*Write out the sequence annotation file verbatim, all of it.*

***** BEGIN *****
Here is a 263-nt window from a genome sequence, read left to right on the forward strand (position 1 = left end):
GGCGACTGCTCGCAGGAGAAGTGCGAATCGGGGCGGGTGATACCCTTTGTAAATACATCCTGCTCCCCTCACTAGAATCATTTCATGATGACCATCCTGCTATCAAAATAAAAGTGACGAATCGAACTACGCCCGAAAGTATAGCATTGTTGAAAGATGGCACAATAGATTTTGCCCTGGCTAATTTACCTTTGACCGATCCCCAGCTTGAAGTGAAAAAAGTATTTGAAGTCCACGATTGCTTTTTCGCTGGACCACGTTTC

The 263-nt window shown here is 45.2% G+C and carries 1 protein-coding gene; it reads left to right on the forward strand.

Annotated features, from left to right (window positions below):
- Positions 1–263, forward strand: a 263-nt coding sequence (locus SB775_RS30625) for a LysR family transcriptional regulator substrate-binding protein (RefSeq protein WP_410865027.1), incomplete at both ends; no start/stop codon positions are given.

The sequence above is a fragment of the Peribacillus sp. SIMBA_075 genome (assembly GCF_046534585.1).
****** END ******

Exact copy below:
Here is a 263-nt window from a genome sequence, read left to right on the forward strand (position 1 = left end):
GGCGACTGCTCGCAGGAGAAGTGCGAATCGGGGCGGGTGATACCCTTTGTAAATACATCCTGCTCCCCTCACTAGAATCATTTCATGATGACCATCCTGCTATCAAAATAAAAGTGACGAATCGAACTACGCCCGAAAGTATAGCATTGTTGAAAGATGGCACAATAGATTTTGCCCTGGCTAATTTACCTTTGACCGATCCCCAGCTTGAAGTGAAAAAAGTATTTGAAGTCCACGATTGCTTTTTCGCTGGACCACGTTTC

The 263-nt window shown here is 45.2% G+C and carries 1 protein-coding gene; it reads left to right on the forward strand.

Annotated features, from left to right (window positions below):
- Positions 1–263, forward strand: a 263-nt coding sequence (locus SB775_RS30625) for a LysR family transcriptional regulator substrate-binding protein (RefSeq protein WP_410865027.1), incomplete at both ends; no start/stop codon positions are given.

The sequence above is a fragment of the Peribacillus sp. SIMBA_075 genome (assembly GCF_046534585.1).